Skip to content

Oxytocin: Nursing Pharmacology



oxytocin (Pitocin)
Uterine stimulant, oxytocic
*High Alert Medication*
  • Increases intracellular calcium in uterine smooth muscle, which causes uterine muscle contraction
  • Causes contraction of the myoepithelial cells around milk-containing alveoli, resulting in milk ejection during lactation
  • Induce or augment labor
  • Control postpartum bleeding
  • Manage incomplete or inevitable abortion
  • IV
  • IM
  • NAS
  • Uterine hyperstimulation 
  • Nausea, vomiting
  • Hypertension
  • Cardiac arrhythmias
  • Amniotic fluid embolism
  • Water intoxication
Contraindications / avoid use of oxytocin
  • Cephalopelvic disproportion
  • Fetal malpresentation
  • Umbilical cord prolapse
  • Non-reassuring fetal status
  • Active genital herpes
  • Hypertonic uterus
  • Unripe cervix
  • Grand multiparity
  • Uterine prolapse
  • Clients at risk of uterine rupture
Avoid use in clients receiving vasopressors or prostaglandins like carboprost

Boxed warning: Should be used for medical rather than elective reasons
  • Start a primary line with 1000 mL IV fluid, e.g. LR
  • Start a second line with standardized concentration of oxytocin in IV fluid
  • Ensure the bags and tubing are labeled clearly
  • Insert oxytocin infusion into mainline IV by connect to port nearest to IV insertion site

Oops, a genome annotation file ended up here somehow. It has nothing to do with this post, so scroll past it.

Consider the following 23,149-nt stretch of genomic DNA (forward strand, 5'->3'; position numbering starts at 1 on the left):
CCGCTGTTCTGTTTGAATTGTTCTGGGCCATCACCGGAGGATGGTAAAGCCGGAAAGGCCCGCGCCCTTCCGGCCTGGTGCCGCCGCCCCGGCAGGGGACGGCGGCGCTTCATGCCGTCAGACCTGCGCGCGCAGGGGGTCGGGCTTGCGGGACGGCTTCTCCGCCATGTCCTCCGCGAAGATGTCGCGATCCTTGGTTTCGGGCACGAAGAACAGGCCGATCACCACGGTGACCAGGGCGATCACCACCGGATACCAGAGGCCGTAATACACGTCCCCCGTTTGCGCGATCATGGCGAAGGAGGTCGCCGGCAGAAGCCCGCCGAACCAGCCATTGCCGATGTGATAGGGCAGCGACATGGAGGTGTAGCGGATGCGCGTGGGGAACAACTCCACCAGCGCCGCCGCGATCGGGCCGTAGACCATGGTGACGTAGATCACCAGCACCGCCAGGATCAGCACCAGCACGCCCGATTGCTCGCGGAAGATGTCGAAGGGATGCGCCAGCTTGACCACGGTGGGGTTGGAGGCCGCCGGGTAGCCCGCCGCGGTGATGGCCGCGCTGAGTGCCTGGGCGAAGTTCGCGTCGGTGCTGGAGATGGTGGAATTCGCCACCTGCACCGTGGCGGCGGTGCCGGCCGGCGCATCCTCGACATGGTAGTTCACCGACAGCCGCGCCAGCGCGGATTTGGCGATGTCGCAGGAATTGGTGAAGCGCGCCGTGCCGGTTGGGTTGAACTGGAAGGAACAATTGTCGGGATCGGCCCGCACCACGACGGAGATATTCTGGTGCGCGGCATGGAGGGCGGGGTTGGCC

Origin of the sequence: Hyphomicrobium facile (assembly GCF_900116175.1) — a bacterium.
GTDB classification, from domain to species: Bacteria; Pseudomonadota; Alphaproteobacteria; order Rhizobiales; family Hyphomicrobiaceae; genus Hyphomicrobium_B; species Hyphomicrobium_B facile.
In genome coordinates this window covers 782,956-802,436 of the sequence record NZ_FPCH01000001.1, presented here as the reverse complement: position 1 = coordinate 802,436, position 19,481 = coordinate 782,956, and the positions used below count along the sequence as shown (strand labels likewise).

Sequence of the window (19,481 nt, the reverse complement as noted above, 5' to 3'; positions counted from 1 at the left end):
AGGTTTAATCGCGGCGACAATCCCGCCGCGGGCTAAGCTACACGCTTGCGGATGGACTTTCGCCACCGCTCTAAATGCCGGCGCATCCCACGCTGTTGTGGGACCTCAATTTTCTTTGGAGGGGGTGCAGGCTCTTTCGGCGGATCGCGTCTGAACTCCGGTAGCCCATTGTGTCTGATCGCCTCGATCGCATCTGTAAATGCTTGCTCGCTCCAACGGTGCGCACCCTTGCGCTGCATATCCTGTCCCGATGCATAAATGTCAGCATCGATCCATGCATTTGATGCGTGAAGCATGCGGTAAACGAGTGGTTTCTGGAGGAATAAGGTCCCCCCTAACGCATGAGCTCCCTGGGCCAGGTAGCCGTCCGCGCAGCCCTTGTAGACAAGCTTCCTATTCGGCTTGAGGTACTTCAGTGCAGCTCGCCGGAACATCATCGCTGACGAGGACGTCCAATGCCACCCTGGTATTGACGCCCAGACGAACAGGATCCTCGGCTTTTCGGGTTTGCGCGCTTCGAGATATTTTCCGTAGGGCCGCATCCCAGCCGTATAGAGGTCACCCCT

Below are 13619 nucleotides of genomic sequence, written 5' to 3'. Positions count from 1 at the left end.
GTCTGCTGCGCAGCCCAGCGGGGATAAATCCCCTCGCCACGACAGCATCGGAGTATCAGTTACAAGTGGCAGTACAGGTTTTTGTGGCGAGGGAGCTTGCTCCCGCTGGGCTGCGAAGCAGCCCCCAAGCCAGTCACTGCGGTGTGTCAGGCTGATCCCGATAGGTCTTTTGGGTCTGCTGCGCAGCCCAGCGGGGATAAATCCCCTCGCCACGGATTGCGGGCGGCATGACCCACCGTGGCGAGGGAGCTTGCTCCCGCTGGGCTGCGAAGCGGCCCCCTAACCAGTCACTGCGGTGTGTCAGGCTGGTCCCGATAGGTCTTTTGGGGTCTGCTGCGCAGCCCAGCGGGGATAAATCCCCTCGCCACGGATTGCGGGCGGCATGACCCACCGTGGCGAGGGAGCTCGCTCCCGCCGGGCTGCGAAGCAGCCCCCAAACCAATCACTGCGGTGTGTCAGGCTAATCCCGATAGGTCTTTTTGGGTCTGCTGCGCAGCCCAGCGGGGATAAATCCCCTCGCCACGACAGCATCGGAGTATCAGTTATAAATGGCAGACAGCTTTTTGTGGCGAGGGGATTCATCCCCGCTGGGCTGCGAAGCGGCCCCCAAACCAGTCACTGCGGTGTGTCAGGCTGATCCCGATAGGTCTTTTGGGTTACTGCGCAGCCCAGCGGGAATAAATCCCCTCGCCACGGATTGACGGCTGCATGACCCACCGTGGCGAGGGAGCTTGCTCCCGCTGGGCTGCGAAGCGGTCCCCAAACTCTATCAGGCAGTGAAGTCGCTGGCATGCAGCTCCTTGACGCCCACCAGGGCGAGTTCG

• ALWAYS administer oxytocin via infusion pump
  • Titrate infusion according to client and fetal response
  • Document the start time, end time, dose, and any changes made during administration
  • VS and I&O
  • Frequency, duration, and force of contractions; resting uterine tone
  • FHR pattern
  • Side effects; uterine hyperstimulation; e.g., tachysystole (excessively frequent uterine contractions), uterine tetany (excessively long contractions), nausea, hypertension
  • Signs / symptoms of water intoxication; e.g., headache, irritability, confusion, nausea
  1. Immediately stop the infusion
  2. Turn the client on their side, stay with them while you ask another nurse to notify the HCP
  3. Increase the rate of the mainline IV fluid (NOT the fluid containing oxytocin)
  4. Provide supplemental oxygen at 8–10 L/min via face mask
  5. Assess VS and FHR
  6. Document your findings, interventions, and client’s response
  • Administer IV or IM
  • Closely monitor fundal tone, fundal height, and position; vital signs, pain, and bleeding
  • Provide client education about how oxytocin will affect their contractions
  • Report headache, dizziness, palpitations, or intense pain

Oxytocin is a peptide hormone released by the posterior pituitary that causes uterine muscle contraction during labor. It’s also responsible for the milk let-down reflex where milk is ejected during breastfeeding.

It’s commonly used to induce labor or help strengthen uterine contractions to facilitate delivery. After delivery of the placenta, it’s used to treat uterine atony, prevent postpartum hemorrhage and to manage incomplete or inevitable spontaneous abortion.

Okay, a synthetic version of oxytocin is used clinically. To induce labor or strengthen contractions, it’s administered via IV.

After reaching the uterus, it will activate receptors on smooth muscle cells and trigger calcium ion release from the sarcoplasmic reticulum.